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State v. Barrett

April 21, 2005

STATE OF MINNESOTA, RESPONDENT,
v.
KEVIN ROSS BARRETT, APPELLANT.



SYLLABUS BY THE COURT

The court of appeals does not have jurisdiction over a prosecuting attorney's appeal of a pretrial order if the prosecuting attorney has failed to serve notice of appeal upon the State Public Defender, as required by Minnesota Rules of Criminal Procedure 28.04, subd. 2(2).

The opinion of the court was delivered by: Anderson, Russell A., Justice.

Vacated, reversed and remanded to district court.

Heard, considered and decided by the court en banc.

OPINION

In this case, we conclude that failure to serve notice of appeal upon the State Public Defender, as required by Minnesota Rules of Criminal Procedure 28.04, subd. 2 (2), deprives the court of appeals of jurisdiction over a prosecuting attorney's pretrial appeal. We reverse the decision of the court of appeals to the contrary and remand to the district court for entry of judgment dismissing the complaint.

Appellant Kevin Ross Barrett was charged on June 17, 2003 with fifth-degree possession of a controlled substance, as the result of methamphetamine found by a police officer during a search of Barrett's car in Isanti County. Following an omnibus hearing, the district court concluded that the search of the car was unlawful and granted the motion of Barrett's public defender to suppress the methamphetamine as evidence, and to dismiss the charge.

The prosecuting attorney appealed the district court's pretrial order, but failed to serve the notice of appeal upon the State Public Defender, as required by Minn. R. Crim. P. 28.04, subd. 2(2). The prosecutor served the notice of appeal by mail upon Barrett's public defender at her office in Isanti County, but before the district court issued its order, Barrett's public defender had moved from her Isanti County office to the Washington County Public Defender's Office. She did not receive the mailed notice of appeal, nor was she aware of the district court's order.*fn1 Unaware of the prosecuting attorney's appeal, neither Barrett, his public defender nor the State Public Defender filed an appellate brief and, by failing to timely file a brief, Barrett forfeited the right to oral argument. See Minn. R. Crim. P. 28.02, subd. 13(1); 28.04, subd. 2(4). In an unpublished opinion, the court of appeals reversed the district court. State v. Barrett, 2004 WL1445589 (Minn. App. June 29, 2004).

After learning of the court of appeals decision, the State Public Defender on Barrett's behalf filed a motion with the court of appeals to vacate the opinion and dismiss the appeal based on failure to serve the State Public Defender with the notice of appeal. The court of appeals denied the motion. We granted Barrett's petition for review of both the order denying the motion and the decision reversing the district court.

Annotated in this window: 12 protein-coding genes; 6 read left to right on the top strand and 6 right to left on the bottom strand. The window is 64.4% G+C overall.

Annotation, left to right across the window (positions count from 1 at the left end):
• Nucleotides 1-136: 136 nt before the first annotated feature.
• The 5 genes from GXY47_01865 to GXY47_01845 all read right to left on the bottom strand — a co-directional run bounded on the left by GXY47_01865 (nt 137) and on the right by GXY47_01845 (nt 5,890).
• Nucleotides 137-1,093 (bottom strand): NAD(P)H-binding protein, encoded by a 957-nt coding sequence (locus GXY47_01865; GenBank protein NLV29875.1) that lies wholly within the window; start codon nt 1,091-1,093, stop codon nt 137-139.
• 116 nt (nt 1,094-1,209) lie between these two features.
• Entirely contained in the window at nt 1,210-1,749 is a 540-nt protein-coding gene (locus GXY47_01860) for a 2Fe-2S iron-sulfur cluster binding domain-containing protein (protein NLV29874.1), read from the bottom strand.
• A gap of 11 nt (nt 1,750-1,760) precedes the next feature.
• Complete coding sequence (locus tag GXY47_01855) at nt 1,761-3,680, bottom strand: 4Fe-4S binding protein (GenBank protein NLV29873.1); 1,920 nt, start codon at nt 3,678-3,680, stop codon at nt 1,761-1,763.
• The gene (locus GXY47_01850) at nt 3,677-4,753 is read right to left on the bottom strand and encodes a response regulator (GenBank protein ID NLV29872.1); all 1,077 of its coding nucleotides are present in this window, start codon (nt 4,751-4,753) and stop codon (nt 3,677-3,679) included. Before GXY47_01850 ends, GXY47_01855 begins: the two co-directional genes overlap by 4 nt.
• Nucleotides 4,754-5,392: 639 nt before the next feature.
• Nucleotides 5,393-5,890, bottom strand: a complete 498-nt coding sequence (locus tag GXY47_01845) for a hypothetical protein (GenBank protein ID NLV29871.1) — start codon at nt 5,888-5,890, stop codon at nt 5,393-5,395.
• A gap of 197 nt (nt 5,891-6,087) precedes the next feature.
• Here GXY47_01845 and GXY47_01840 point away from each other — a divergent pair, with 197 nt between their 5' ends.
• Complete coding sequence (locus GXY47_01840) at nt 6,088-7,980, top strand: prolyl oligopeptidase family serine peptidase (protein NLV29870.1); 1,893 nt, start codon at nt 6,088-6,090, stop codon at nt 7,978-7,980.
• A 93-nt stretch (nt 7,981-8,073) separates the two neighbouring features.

I.

Because jurisdiction is a question of law, our standard of review is de novo. In re Welfare of J.R., Jr., 655 N.W.2d 1, 2 (Minn. 2003). To determine whether failure to serve notice of appeal upon the State Public Defender deprives the court of appeals of jurisdiction, we first look to Minn. R. Crim. P. 28.04, subd. 2(2), which allows prosecuting attorneys a limited right of appeal from a pretrial order. We construe and interpret denovo our rules of procedure. State v. Hugger, 640 N.W.2d 619, 621 (Minn. 2002).

Under this rule, a prosecution appeal from a pretrial order must be taken within five days after the prosecutor is served with notice of entry of the order or is notified in court of the order, whichever occurs first. Minn. R. Crim. P. 28.04, subd. 2(8). Upon oral notice that the prosecutor intends to appeal, the district court must stay proceedings for five days to allow time to perfect the appeal. Id., subd. 2(1). To appeal, the prosecuting attorney must file with the clerk of appellate courts a notice of appeal, a statement of the case, and a written request for transcripts, all of which "shall have attached at the time of filing, proof of service on the defendant or defense counsel, the State Public Defender, the attorney general for the State of Minnesota, and the clerk of the trial court in which the pretrial order is entered." Id., subd. 2(2).

Rule 28.04, subdivision 2, lists certain procedural shortcomings that may not be fatal to the prosecutor's pretrial appeal:

Failure to serve or file the statement of the case, to request the transcript, to file a copy of such request, or to file proof of service does not deprive the Court of Appeals of jurisdiction over the prosecuting attorney's appeal, but it is ground only for such action as the ...


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